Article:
1a. Objectives (from AD-416)
1. Determine the impact of mandatory food folic acid fortification in the United States. 2. Determine the interrelationships between B vitamin status, methionine intake, genetic polymorphism and plasma homocysteine. 3. Determine the hereditary association of plasma homocysteine and vitamin status. 4. Determine the biochemical, pathological and functional impact of nutritional and genetic disruptions of one-carbon metabolism, in animal models of age-related vascular and neurological dysfunction, with emphasis on the roles of B vitamins, homocysteine and methionine in tissue-specific susceptibility to disease.
1b. Approach (from AD-416)
In this project, we will use multiple approaches to study the biochemistry and molecular biology of the interaction of B vitamins with each other and their role in modulating the risk for age-related pathologies, and the genetic factors that influence these interactions. We will determine the interaction between vitamin B12 status, unmetabolized folic acid, methyl tetrahydrofolate and folic acid intake in relation to cognitive impairment, bone mineral density, cardiovascular disease risk, diabetes and cancer. For this purpose, we will measure the unmetabolized folic acid and methyl folate in the plasma of participants in National Health and Nutrition Examination Survey 1999-2002 and Framingham Heart Study (FHS) Offspring cohorts, measure plasma concentration of methylmalonic acid (MMA) in FHS Offspring cycle 7 examinations and use plasma MMA as a marker of vitamin B12 status. We will also use an animal model of vitamin B12 deficiency to characterize the biochemical and hematological effect of high folate status under vitamin B12 deficiency. The gene-nutrient interaction between folate and the 677C>T polymorphism of the methylene tetrahydrofolate reductase (MTHFR) gene will be studied by determining the changes in DNA methylation and gene expression using microarray analysis after a 3-month dietary supplementation of 400µg/day folic acid in individuals homozygous for the C and T alleles of the MTHFR polymorphism. The heritability of plasma homocysteine concentration in FHS cohort will be determined by comparing data on plasma homocysteine from 3 generations of FHS participants in the context of their plasma folate and vitamin B12 status, and by determining the association between polymorphisms in genes that influence methylation of homocysteine including those involved in uptake of vitamin B12, and plasma homocysteine concentration.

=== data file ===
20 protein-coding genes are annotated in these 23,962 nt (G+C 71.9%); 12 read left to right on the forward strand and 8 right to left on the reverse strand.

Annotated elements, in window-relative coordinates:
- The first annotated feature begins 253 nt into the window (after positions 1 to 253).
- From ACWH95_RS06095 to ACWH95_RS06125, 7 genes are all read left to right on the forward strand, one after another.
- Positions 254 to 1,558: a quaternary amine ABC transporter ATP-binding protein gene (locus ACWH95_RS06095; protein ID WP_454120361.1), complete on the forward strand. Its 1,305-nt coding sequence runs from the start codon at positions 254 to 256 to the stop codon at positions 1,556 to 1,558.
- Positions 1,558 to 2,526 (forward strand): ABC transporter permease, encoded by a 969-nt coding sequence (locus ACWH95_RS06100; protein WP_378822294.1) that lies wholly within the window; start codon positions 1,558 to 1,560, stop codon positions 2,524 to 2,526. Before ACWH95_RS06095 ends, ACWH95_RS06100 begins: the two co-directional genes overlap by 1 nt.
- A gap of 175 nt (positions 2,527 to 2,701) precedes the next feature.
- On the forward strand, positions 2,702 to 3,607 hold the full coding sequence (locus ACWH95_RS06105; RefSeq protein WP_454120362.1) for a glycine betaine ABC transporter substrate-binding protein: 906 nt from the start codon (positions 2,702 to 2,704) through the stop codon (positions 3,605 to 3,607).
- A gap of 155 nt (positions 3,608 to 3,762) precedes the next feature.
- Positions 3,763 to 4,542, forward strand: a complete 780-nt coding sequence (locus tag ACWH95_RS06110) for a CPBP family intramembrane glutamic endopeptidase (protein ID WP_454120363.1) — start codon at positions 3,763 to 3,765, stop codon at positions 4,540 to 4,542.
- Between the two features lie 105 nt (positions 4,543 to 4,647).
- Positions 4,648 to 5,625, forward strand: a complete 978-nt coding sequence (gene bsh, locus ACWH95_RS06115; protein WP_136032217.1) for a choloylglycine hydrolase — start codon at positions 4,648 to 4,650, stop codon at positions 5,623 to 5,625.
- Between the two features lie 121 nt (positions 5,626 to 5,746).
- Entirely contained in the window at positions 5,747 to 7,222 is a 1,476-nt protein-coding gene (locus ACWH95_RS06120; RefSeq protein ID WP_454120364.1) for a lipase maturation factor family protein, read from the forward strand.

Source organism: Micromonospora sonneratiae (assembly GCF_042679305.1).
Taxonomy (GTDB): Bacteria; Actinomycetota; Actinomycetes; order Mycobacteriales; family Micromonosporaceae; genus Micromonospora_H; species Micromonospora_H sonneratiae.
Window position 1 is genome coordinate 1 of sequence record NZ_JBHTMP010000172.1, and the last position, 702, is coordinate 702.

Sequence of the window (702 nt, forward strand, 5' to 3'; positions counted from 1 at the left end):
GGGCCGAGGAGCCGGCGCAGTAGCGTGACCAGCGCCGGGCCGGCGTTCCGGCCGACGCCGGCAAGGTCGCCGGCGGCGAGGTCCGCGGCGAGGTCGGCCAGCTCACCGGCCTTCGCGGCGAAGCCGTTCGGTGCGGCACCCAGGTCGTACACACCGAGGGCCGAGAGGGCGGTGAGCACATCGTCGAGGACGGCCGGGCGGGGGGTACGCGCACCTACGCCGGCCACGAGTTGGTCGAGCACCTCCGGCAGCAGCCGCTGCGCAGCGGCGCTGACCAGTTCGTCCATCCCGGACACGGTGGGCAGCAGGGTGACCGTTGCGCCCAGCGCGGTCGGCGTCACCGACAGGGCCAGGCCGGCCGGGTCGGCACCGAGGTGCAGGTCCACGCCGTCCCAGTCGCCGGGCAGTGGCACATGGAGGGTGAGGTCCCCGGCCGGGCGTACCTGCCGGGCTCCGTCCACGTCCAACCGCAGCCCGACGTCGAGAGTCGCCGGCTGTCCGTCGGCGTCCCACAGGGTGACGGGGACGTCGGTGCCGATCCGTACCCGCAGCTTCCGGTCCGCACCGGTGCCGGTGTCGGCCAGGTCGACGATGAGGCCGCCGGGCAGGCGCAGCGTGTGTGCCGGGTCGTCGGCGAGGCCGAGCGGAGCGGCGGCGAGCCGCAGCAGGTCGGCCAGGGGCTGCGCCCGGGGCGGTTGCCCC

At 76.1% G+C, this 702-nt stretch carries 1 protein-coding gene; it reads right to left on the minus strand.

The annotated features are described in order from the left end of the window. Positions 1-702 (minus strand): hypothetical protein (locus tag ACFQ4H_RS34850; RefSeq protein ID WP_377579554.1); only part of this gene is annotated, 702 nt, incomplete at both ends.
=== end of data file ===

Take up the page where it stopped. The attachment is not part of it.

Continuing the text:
3. Progress Report
This project includes the work of a project at the HNRCA funded through a Specific Cooperative Agreement with Tufts University. For further information and progress report, see 1950-51520-011-01S, The Role of B Vitamins and One Carbon Metabolism in Aging.
1. High folic acid levels are related to anemia and poor cognitive test results in seniors. Folic acid from diet and supplements has to be converted into a biologically active form. High folic acid intake may result in presence of biologically inactive unutilized folic acid in the body. ARS-funded researchers from Tufts University in Boston, MA have found that presence of unutilized folic acid in blood is related to anemia and poor cognitive test performance in American seniors. Presence of unutilized folic acid in blood was also related to increased occurrence of anemia in alcohol users. In seniors with a low vitamin B12 nutritional status, the presence of unutilized folic acid in blood was related to lower cognition. When vitamin B12 nutritional status is low, higher level of biologically active folate in the blood was related to increased odds of anemia. The results of this study show that nutritional imbalance due to high intake of folic acid can have negative health consequences especially when there is deficiency of vitamin B12.
2. Higher intake of vitamin B-6 may protect against inflammation. Low blood levels of the active form of vitamin B6 (PLP) have been linked to inflammation and the occurrence of inflammatory diseases like cardiovascular disease, rheumatoid arthritis and diabetes (Vitamin Metabolism Lab). However, the implications of these findings are unclear. ARS-funded researchers from Tufts University in Boston, MA have found that vitamin B-6 intake from diet and vitamin supplements is inversely related to inflammation status. We investigated the relationship between PLP and a marker of inflammation C-reactive protein (CRP) in participants of National Health and Nutrition Examination Survey which samples the general U.S. population. The results showed that higher vitamin B-6 intakes were linked to protection against inflammation. The results identify low B6 intake as a possible risk factor for inflammatory disease.